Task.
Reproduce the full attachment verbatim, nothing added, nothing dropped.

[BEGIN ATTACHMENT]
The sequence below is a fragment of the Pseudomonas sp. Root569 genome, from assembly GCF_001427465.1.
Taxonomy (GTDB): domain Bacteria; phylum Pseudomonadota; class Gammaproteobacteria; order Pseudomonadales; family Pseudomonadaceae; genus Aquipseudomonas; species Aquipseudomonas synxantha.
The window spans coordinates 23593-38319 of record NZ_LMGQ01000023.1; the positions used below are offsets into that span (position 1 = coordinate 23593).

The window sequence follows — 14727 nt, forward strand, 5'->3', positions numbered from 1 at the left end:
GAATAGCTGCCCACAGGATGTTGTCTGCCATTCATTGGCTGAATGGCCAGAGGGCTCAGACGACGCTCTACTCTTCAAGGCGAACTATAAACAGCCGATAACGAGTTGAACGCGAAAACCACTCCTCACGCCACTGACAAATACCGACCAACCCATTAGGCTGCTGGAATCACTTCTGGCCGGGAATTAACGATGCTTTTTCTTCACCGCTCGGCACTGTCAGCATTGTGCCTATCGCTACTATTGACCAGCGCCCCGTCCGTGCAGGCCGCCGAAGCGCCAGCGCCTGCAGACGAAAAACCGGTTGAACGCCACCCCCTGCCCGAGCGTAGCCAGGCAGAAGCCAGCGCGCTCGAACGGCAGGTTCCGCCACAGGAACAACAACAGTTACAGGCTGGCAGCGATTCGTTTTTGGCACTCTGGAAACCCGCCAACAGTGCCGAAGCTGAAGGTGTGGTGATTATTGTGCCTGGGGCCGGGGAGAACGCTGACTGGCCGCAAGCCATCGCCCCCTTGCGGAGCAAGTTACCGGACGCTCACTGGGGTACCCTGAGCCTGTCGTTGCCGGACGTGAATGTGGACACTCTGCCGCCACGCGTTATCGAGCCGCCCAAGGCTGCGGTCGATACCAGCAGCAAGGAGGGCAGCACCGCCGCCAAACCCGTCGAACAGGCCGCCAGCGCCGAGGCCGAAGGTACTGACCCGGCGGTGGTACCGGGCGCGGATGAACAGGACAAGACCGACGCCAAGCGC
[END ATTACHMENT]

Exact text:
The sequence below is a fragment of the Pseudomonas sp. Root569 genome, from assembly GCF_001427465.1.
Taxonomy (GTDB): domain Bacteria; phylum Pseudomonadota; class Gammaproteobacteria; order Pseudomonadales; family Pseudomonadaceae; genus Aquipseudomonas; species Aquipseudomonas synxantha.
The window spans coordinates 23593-38319 of record NZ_LMGQ01000023.1; the positions used below are offsets into that span (position 1 = coordinate 23593).

The window sequence follows — 14727 nt, forward strand, 5'->3', positions numbered from 1 at the left end:
GAATAGCTGCCCACAGGATGTTGTCTGCCATTCATTGGCTGAATGGCCAGAGGGCTCAGACGACGCTCTACTCTTCAAGGCGAACTATAAACAGCCGATAACGAGTTGAACGCGAAAACCACTCCTCACGCCACTGACAAATACCGACCAACCCATTAGGCTGCTGGAATCACTTCTGGCCGGGAATTAACGATGCTTTTTCTTCACCGCTCGGCACTGTCAGCATTGTGCCTATCGCTACTATTGACCAGCGCCCCGTCCGTGCAGGCCGCCGAAGCGCCAGCGCCTGCAGACGAAAAACCGGTTGAACGCCACCCCCTGCCCGAGCGTAGCCAGGCAGAAGCCAGCGCGCTCGAACGGCAGGTTCCGCCACAGGAACAACAACAGTTACAGGCTGGCAGCGATTCGTTTTTGGCACTCTGGAAACCCGCCAACAGTGCCGAAGCTGAAGGTGTGGTGATTATTGTGCCTGGGGCCGGGGAGAACGCTGACTGGCCGCAAGCCATCGCCCCCTTGCGGAGCAAGTTACCGGACGCTCACTGGGGTACCCTGAGCCTGTCGTTGCCGGACGTGAATGTGGACACTCTGCCGCCACGCGTTATCGAGCCGCCCAAGGCTGCGGTCGATACCAGCAGCAAGGAGGGCAGCACCGCCGCCAAACCCGTCGAACAGGCCGCCAGCGCCGAGGCCGAAGGTACTGACCCGGCGGTGGTACCGGGCGCGGATGAACAGGACAAGACCGACGCCAAGCGC